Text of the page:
Airway management is of key importance to all critical care providers and their patients. Unanticipated difficulties during airway management can lead to severe complications or death. However, prediction of difficulties with upper airway access is challenging. Until now the accuracy to predict a “difficult airway” with the current methods or classification systems is extremely low.
Recently in an editorial with the title “The Myth of the Difficult Airway – Airway Management Revisited” published in Anaesthesia Journal, a new approach to airway management and assessment was proposed by us.
The good news is that we are very good at predicting “easy or reassuring airways” and that we now have knowledge of many factors that can complicate airway management. This novel airway triage method is now available as a medical app to provide fast decision support prior to an airway management procedure. It can be used to make airway management safer.
The Airway Triage App includes two easy-to-use, validated and CE-registered checklists. These are the PHASE and HELPET checklists. These checklists include many factors including patient history, context, human factors and vital parameters. The airway of every patient is triaged by the medical professional as basic or advanced before the airway management procedure is started. The checklists can be used for patients older than 12 years of age.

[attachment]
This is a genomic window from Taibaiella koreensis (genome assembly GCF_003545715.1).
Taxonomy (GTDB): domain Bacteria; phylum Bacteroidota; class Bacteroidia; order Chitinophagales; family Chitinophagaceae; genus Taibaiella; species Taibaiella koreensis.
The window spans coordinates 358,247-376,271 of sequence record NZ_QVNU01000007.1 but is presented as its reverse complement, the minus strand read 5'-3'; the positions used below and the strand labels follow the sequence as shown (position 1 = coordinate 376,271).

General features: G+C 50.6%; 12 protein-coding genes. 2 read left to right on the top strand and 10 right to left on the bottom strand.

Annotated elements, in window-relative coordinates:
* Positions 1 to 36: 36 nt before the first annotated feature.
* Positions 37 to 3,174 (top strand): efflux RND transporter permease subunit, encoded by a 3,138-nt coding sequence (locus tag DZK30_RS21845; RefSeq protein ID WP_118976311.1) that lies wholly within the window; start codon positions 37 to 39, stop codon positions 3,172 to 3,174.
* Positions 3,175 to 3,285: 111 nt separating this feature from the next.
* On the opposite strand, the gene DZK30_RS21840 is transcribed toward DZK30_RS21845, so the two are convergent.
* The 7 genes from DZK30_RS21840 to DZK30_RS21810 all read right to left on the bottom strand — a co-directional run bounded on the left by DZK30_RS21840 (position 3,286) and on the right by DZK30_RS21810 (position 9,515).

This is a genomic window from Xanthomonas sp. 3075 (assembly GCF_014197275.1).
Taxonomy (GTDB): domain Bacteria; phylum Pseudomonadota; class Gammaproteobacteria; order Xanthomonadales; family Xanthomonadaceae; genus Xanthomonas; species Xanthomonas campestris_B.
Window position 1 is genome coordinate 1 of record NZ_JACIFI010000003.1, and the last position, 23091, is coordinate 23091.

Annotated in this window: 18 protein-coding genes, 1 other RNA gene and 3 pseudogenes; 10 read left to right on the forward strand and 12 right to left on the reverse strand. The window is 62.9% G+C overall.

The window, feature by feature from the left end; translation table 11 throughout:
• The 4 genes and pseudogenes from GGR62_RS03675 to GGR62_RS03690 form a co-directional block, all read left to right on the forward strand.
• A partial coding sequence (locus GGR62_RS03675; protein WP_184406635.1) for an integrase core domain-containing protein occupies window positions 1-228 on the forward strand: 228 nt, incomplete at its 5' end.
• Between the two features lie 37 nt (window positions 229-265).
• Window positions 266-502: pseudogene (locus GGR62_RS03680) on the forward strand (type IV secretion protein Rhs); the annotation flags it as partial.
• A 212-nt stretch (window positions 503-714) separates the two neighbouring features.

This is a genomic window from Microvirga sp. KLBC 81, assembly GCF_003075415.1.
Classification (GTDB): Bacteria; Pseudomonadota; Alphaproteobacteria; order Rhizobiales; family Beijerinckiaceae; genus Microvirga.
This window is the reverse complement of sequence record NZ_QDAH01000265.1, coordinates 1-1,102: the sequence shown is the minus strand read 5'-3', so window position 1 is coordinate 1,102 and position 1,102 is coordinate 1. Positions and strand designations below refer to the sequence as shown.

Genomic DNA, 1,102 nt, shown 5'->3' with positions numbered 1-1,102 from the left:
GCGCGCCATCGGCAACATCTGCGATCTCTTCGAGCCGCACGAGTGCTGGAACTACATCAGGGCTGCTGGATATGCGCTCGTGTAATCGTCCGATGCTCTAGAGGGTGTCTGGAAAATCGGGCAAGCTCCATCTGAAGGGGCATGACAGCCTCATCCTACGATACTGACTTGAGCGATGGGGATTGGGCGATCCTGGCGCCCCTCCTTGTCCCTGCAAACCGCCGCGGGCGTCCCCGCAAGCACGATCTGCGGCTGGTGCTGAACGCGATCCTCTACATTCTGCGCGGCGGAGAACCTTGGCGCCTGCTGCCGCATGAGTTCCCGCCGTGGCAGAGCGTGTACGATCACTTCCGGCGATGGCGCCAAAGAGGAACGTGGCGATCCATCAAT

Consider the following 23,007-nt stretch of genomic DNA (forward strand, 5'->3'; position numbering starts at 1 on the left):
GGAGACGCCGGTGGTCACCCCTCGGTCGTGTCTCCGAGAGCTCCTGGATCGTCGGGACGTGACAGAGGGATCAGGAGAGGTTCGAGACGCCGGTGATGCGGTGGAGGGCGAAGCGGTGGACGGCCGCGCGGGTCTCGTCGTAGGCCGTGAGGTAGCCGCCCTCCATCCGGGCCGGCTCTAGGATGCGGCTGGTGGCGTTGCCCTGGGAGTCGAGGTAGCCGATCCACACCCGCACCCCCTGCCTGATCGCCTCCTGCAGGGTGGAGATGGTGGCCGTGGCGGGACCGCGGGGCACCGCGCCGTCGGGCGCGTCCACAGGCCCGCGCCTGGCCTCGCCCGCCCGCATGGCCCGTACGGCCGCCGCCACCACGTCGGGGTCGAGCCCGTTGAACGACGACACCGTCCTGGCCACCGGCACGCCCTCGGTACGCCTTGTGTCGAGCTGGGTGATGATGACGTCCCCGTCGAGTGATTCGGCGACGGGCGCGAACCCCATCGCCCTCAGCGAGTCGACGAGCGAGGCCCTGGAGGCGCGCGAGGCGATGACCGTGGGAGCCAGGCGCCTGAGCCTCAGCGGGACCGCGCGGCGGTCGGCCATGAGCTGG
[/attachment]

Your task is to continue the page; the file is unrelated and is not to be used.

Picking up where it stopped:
A basic airway can be managed with basic airway management techniques by a trained person and in the unlikely event of problems, airway rescue is most probably possible. Patients with advanced airways may require techniques that are not often used and these patients should be managed by a specialist or team that has special skills and access to special airway devices. The number of complexity factors can be scored and these determine the risk of complications and the need for assistance.
With a new educational method, called “Circles Of Life Approach” (COLA), a structured approach and decision support is given to find out if the medical team needs help for the procedure and is “fit to fly with this airway”.